Save the Date: November 10–12, 2020

 

Wireless Battery Monitoring Has Arrived

GM and Analog Devices, Inc. are implementing a wireless battery monitoring system on all of the automaker’s upcoming electric vehicles.

By: Kevin Clemens | October 1, 2020

A wireless battery management systems (wBMS) will be a primary driver of GM’s ability to power many different types of electric vehicles from a common set of battery components. (Image source: Jeffrey Sauger for General Motors)

General Motors (GM) announced its next-generation Ultium battery pack will feature on the new Hummer EV in 2022, and Cadillac’s Lyriq, expected in 2023. Although Design News has covered the Ultima battery in detail, we would like to drill down on one aspect of the new pack design that we find particularly interesting: its all-new wireless battery management system (wBMS).

The BMS

A battery management system (BMS) has sensors embedded within a battery pack to monitor the condition and health of battery cells and groups of cells. Lithium-ion batteries are particularly touchy when it comes to charging-discharging and the voltage in individual cells must be finely balanced for the pack to produce its optimum levels of power. In general, the sensors at the cell level communicate with a BMS controller through a complexity of dozens of thin wires that snake through the pack, joining into a cable that attaches to the BMS through a large, multiwire connector.

Eliminate Wires

Now, GM has worked with Analog Devices, Inc. (ADI) to develop a wireless system (wBMS) to eliminate the bundle of wires that connect to BMS to individual cells. According to an ADI press release, “The implementation of ADI’s wBMS eliminates the traditional wired harness, saving up to 90% of the wiring and up to 15% of the volume in the battery pack, as well as improving design flexibility and manufacturability, without compromising range and accuracy over the life of the battery.” Reducing the volume of the wiring in the pack also results in a higher energy density, helping to create a lighter vehicle.

“Scalability and complexity reduction are a theme with our Ultium batteries – the wireless battery management system is the critical enabler of this amazing flexibility,” said Kent Helfrich, GM executive director of Global Electrification and Battery Systems in a GM news release. “The wireless system represents the epitome of Ultium’s configurability and should help GM build profitable EVs at scale.”

Lifecycle Monitoring
The wBMS uses radio chips inserted into each battery module and transmits data wirelessly in the 2.4 GHz frequency band. The system developed for GM by ADI includes all integrated circuits, hardware and software for power, battery management, RF communication, and system functions in a system-level product that supports the BMS function. Additional features allow batteries to measure and report their own performance, allowing early failure detection, and providing for optimized battery pack assembly. The data can be monitored remotely throughout the battery lifecycle—from initial manufacture and assembly to shipping and storage in a warehouse through installation and vehicle life and even into a second-life phase.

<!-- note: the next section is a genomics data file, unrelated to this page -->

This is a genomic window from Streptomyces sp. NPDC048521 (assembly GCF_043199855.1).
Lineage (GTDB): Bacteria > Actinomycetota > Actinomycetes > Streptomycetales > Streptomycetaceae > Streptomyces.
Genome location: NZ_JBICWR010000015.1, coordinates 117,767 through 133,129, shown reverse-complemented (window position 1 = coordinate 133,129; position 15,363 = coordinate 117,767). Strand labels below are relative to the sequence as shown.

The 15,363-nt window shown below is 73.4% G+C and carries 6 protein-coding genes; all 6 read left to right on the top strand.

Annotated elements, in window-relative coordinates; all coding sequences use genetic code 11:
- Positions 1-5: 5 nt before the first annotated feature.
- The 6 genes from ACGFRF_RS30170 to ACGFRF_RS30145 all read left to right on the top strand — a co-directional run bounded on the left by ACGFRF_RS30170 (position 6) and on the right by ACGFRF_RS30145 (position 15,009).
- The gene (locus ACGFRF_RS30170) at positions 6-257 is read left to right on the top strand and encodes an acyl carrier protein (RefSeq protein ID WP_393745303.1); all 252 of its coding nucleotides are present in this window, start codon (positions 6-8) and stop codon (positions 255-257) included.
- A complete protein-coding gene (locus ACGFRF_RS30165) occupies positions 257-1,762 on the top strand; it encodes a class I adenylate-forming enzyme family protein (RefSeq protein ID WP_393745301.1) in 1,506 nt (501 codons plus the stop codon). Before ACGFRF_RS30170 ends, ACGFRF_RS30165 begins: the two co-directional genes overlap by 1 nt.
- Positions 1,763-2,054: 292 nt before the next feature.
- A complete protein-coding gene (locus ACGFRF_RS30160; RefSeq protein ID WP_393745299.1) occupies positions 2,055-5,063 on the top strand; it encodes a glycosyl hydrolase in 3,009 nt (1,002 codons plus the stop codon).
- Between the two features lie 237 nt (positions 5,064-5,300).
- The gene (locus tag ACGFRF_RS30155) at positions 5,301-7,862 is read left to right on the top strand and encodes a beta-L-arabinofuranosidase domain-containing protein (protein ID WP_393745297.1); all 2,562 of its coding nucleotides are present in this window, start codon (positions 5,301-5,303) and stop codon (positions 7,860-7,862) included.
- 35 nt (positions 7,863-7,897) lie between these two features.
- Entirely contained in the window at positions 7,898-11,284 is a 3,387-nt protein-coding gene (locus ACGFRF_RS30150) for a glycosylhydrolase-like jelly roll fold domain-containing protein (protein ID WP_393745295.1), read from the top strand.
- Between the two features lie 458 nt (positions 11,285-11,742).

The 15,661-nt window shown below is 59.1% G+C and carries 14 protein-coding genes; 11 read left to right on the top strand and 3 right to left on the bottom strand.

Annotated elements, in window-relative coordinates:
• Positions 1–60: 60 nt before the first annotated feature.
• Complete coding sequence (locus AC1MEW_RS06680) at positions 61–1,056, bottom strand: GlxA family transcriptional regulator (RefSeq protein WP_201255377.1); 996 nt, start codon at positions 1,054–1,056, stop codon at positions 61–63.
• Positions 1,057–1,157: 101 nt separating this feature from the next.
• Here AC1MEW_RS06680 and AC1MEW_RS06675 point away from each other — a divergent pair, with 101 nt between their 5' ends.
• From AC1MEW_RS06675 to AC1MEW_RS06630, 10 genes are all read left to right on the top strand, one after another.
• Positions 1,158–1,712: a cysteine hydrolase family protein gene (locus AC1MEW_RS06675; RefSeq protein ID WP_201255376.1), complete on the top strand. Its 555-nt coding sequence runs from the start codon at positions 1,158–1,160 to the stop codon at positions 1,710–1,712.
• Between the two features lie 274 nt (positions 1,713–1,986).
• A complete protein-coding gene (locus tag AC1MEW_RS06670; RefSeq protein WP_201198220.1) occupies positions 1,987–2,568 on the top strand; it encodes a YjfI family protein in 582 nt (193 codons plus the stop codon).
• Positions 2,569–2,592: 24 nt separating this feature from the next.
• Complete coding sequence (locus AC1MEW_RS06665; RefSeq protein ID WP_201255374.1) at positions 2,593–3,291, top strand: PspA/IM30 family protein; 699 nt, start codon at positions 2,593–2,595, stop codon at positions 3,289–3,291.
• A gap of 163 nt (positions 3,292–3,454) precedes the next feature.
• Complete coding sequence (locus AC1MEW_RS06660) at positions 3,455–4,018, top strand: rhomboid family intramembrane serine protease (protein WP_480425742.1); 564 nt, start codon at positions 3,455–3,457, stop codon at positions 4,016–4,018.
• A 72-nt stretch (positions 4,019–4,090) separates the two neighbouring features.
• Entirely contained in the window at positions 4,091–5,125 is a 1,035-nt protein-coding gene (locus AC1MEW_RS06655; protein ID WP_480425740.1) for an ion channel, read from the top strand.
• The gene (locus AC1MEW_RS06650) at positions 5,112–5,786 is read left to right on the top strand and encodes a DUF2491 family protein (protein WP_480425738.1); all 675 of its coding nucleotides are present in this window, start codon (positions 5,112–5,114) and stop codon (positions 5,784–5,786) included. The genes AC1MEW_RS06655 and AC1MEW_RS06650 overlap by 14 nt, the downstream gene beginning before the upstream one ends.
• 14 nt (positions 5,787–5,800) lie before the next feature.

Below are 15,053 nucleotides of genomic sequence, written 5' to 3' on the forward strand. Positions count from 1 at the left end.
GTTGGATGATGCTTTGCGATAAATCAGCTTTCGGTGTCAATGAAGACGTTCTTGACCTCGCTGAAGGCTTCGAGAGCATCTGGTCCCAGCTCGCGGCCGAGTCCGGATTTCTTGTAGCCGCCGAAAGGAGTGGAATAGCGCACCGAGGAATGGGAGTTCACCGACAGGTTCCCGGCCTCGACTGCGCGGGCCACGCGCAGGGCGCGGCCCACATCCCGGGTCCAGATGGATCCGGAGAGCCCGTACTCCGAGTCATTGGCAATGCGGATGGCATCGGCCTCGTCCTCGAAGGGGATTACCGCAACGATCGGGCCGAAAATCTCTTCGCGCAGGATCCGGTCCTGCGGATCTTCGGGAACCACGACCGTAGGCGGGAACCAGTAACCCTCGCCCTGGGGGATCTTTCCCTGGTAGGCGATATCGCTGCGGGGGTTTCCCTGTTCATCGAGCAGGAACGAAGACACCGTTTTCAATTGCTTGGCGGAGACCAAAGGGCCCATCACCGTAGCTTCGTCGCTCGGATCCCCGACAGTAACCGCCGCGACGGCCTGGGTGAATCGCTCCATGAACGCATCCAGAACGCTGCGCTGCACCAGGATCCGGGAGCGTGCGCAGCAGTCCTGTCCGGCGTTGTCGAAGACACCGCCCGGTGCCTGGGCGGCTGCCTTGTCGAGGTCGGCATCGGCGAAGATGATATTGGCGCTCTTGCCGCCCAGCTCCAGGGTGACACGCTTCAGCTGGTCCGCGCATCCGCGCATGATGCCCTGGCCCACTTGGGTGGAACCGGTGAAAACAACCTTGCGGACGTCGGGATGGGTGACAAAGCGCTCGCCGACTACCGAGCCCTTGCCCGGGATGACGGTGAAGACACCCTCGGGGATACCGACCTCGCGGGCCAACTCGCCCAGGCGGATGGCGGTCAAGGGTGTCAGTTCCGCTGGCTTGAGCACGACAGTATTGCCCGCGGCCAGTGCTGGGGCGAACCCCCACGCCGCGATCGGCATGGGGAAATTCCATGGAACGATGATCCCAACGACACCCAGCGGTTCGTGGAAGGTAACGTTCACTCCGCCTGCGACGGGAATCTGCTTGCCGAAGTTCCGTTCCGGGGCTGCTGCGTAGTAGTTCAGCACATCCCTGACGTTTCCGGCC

According to GM’s release, “The wBMS will help GM’s electric vehicles balance chemistry within the individual battery cell groups for optimal performance. It can also conduct real-time battery pack health checks and refocus the network of modules and sensors as needed—this helps safeguard battery health over the vehicle’s lifespan.” This has some interesting implications. If during the life of a vehicle, a battery module needs replacing, the wBMS should be capable of allowing the pack to adapt to slight differences that a newer, updated replacement module might exhibit.

In addition, battery reuse in secondary applications might be easier with wBMS than with conventional wired monitoring systems. “When the wireless packs are capacity-reduced to the point where they are no longer ideal for optimum vehicle performance, but still functional as consistent power supplies, they can be combined with other wireless battery packs to form clean power generators. This can be done without a redesign or overhaul of the battery management system traditionally required in second-life usage,” according to GM.

The wBMS uses tiny radio chips inserted into battery modules that wirelessly transmit data to a central management system. (Image source: Analog Devices, Inc.)

The Plan

The wireless battery management system is protected by cybersecurity measures that are foundational to GM’s all-new electrical architecture or Vehicle Intelligence Platform. “The DNA of this system includes protective features within the hardware and software layers, including protection of wireless communications,” according to the company.

“We are pleased to collaborate with ADI to take the wBMS technology to production as part of our ground-breaking Ultium battery platform,” said GM’s Helfrich. “ADI’s wBMS technology enables the more widespread electrification of our fleet, and we look forward to a continued collaboration with ADI to deliver innovation in safety, quality, and performance for the future.”

With wBMS, automotive engineers won’t have to develop specific components for every individual electric vehicle and create new BMS wiring harnesses for each model. The wireless battery monitoring system will be standard on all planned GM vehicles powered by Ultium batteries.


Kevin Clemens is an engineering consultant who has worked on automotive and environmental projects for more than 40 years.